Figure 1
Figure 1
p53-dependent induction of RhoE
To investigate whether RhoE induction in response to genotoxic stress contributes directly to p53-dependent stress responses, we used RhoE shRNA in the pBabe-U6-shRNA retroviral vector to knockdown the induction of endogenous RhoE in response to DNA damage. Transfection of RhoE shRNA resulted in the suppression of endogenous RhoE induced by CPT treatment of U2OS cells, while control shRNA (scrambled) had no effect (Figure 2A). To exclude off-target effects of shRNA, two independent RhoE shRNAs were used, both of which reduced RhoE expression (Figure 2A). In subsequent experiments, the data presented used the R1 RhoE shRNA and the results confirmed by transfection of R2.
Figure 2
Figure 2
RNAi ablation of endogenous RhoE induction in response to genotoxic stress restores stress fiber formation and enhances apoptosis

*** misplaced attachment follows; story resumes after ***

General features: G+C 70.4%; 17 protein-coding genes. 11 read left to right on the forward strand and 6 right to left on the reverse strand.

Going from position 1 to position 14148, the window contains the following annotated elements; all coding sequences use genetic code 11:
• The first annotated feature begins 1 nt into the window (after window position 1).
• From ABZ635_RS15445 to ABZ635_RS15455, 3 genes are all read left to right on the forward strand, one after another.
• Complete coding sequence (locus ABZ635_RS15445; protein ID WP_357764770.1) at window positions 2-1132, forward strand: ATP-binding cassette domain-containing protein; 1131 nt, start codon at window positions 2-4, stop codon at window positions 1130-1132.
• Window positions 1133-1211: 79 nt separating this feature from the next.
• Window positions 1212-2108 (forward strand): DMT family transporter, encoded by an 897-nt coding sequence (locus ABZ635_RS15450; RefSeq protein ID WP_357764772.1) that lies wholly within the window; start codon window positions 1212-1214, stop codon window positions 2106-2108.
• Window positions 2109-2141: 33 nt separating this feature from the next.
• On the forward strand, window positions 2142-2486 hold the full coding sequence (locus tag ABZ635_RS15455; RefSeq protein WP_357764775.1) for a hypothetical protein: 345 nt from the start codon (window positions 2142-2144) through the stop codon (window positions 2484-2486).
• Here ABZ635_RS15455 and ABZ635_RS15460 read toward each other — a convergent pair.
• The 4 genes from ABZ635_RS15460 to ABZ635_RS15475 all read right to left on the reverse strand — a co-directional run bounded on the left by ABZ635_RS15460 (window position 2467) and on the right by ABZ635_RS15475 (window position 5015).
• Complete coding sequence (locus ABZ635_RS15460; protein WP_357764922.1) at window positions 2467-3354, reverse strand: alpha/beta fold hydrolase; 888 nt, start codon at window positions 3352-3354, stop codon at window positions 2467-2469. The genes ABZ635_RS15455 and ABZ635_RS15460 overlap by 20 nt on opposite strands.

RhoE is known to inhibit RhoA/ROCK signaling and block actin-stress fiber formation [7,8,10,12,13]. CPT treatment of U2OS cells induced a dramatic loss of actin stress fibers as indicated by F-actin staining, while DMSO-treated cells maintained actin stress fibers (Figure 2B). Depletion of RhoE by shRNA in CPT-treated U2OS cells caused a reproducible recovery of actin stress fibers, as compared to cells expressing control shRNA (Figure 2B), suggesting that RhoE induction was required for the DNA damage-mediated loss of actin stress fibers. This recovery of actin stress fibers upon ablation of RhoE is consistent with overexpression studies showing RhoE inhibits actin stress fiber formation [7,8,12]. Furthermore, suppression of RhoE in response to genotoxic insult resulted in a significant increase in apoptosis from ~20% to ~50% as measured by flow cytometry analysis of cells stained with propidium iodide (PI) or by Annexin V/PI co-staining (Figure 2C). To confirm the p53 dependence of RhoE’s effect on apoptosis and to demonstrate that this result is not limited to U2OS cells, these experiments were repeated in normal dermal fibroblasts (IMR90), p53 null Saos2 cells, and p53 +/+ and -/- HCT116 cells (Figure S2, Figure S3). p53 wild type cells transiently transfected with shRhoE were able to enhance CPT induced apoptosis, as measured by TUNEL and DNA fragmentation assays (Figure S2, Figure S3). However, there was no noticeable change in the DNA damage response upon knocking down RhoE in p53 null cells (Figure S2, Figure S3). While increased stress fiber formation was observed upon inhibition of RhoE and treatment with CPT (Figure 2B), at later time points we were able to see an increase in membrane blebbing, a hallmark of cellular apoptosis, compared to control cells (Figure 2D).